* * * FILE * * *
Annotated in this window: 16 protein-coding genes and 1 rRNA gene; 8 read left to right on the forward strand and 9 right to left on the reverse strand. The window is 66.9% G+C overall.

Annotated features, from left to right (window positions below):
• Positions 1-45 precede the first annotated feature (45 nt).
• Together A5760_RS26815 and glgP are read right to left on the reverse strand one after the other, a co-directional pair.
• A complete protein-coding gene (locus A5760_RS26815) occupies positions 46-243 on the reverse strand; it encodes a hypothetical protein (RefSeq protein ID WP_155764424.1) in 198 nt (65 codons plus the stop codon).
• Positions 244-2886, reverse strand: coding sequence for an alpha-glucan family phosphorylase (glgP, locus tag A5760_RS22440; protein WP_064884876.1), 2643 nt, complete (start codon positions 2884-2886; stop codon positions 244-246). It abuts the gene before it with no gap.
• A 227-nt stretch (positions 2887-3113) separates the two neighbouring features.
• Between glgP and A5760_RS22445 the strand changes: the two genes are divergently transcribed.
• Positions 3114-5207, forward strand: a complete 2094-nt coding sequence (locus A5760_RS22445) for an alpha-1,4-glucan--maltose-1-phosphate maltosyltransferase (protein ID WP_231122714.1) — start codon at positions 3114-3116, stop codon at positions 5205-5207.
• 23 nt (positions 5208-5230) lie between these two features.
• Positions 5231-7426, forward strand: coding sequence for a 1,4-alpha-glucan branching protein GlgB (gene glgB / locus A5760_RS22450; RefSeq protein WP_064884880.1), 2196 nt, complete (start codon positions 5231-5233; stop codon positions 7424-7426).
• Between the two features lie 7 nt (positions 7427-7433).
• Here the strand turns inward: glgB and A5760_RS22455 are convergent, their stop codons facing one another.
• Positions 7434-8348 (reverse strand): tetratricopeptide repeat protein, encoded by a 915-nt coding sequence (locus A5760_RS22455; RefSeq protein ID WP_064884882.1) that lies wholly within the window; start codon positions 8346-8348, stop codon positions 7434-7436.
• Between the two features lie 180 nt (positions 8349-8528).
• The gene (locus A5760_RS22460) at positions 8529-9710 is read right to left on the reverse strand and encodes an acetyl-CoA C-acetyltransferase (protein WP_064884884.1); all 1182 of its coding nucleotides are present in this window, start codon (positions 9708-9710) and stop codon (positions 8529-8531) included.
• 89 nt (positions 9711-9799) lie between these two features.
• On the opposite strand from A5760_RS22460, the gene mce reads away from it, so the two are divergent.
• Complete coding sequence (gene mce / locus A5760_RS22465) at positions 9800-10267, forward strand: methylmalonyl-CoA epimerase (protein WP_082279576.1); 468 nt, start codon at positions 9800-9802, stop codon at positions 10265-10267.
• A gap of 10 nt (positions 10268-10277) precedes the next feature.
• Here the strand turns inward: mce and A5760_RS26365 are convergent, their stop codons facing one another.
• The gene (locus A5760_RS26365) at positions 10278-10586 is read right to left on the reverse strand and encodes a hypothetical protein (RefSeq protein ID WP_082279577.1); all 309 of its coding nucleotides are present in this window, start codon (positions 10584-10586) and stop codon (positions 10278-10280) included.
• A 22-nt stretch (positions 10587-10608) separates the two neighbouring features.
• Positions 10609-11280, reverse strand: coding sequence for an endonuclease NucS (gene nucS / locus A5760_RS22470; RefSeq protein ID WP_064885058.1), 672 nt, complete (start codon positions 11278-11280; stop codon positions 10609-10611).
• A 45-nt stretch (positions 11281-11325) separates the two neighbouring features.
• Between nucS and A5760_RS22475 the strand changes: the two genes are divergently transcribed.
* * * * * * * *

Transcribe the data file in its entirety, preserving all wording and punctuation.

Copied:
Annotated in this window: 16 protein-coding genes and 1 rRNA gene; 8 read left to right on the forward strand and 9 right to left on the reverse strand. The window is 66.9% G+C overall.

Annotated features, from left to right (window positions below):
• Positions 1-45 precede the first annotated feature (45 nt).
• Together A5760_RS26815 and glgP are read right to left on the reverse strand one after the other, a co-directional pair.
• A complete protein-coding gene (locus A5760_RS26815) occupies positions 46-243 on the reverse strand; it encodes a hypothetical protein (RefSeq protein ID WP_155764424.1) in 198 nt (65 codons plus the stop codon).
• Positions 244-2886, reverse strand: coding sequence for an alpha-glucan family phosphorylase (glgP, locus tag A5760_RS22440; protein WP_064884876.1), 2643 nt, complete (start codon positions 2884-2886; stop codon positions 244-246). It abuts the gene before it with no gap.
• A 227-nt stretch (positions 2887-3113) separates the two neighbouring features.
• Between glgP and A5760_RS22445 the strand changes: the two genes are divergently transcribed.
• Positions 3114-5207, forward strand: a complete 2094-nt coding sequence (locus A5760_RS22445) for an alpha-1,4-glucan--maltose-1-phosphate maltosyltransferase (protein ID WP_231122714.1) — start codon at positions 3114-3116, stop codon at positions 5205-5207.
• 23 nt (positions 5208-5230) lie between these two features.
• Positions 5231-7426, forward strand: coding sequence for a 1,4-alpha-glucan branching protein GlgB (gene glgB / locus A5760_RS22450; RefSeq protein WP_064884880.1), 2196 nt, complete (start codon positions 5231-5233; stop codon positions 7424-7426).
• Between the two features lie 7 nt (positions 7427-7433).
• Here the strand turns inward: glgB and A5760_RS22455 are convergent, their stop codons facing one another.
• Positions 7434-8348 (reverse strand): tetratricopeptide repeat protein, encoded by a 915-nt coding sequence (locus A5760_RS22455; RefSeq protein ID WP_064884882.1) that lies wholly within the window; start codon positions 8346-8348, stop codon positions 7434-7436.
• Between the two features lie 180 nt (positions 8349-8528).
• The gene (locus A5760_RS22460) at positions 8529-9710 is read right to left on the reverse strand and encodes an acetyl-CoA C-acetyltransferase (protein WP_064884884.1); all 1182 of its coding nucleotides are present in this window, start codon (positions 9708-9710) and stop codon (positions 8529-8531) included.
• 89 nt (positions 9711-9799) lie between these two features.
• On the opposite strand from A5760_RS22460, the gene mce reads away from it, so the two are divergent.
• Complete coding sequence (gene mce / locus A5760_RS22465) at positions 9800-10267, forward strand: methylmalonyl-CoA epimerase (protein WP_082279576.1); 468 nt, start codon at positions 9800-9802, stop codon at positions 10265-10267.
• A gap of 10 nt (positions 10268-10277) precedes the next feature.
• Here the strand turns inward: mce and A5760_RS26365 are convergent, their stop codons facing one another.
• The gene (locus A5760_RS26365) at positions 10278-10586 is read right to left on the reverse strand and encodes a hypothetical protein (RefSeq protein ID WP_082279577.1); all 309 of its coding nucleotides are present in this window, start codon (positions 10584-10586) and stop codon (positions 10278-10280) included.
• A 22-nt stretch (positions 10587-10608) separates the two neighbouring features.
• Positions 10609-11280, reverse strand: coding sequence for an endonuclease NucS (gene nucS / locus A5760_RS22470; RefSeq protein ID WP_064885058.1), 672 nt, complete (start codon positions 11278-11280; stop codon positions 10609-10611).
• A 45-nt stretch (positions 11281-11325) separates the two neighbouring features.
• Between nucS and A5760_RS22475 the strand changes: the two genes are divergently transcribed.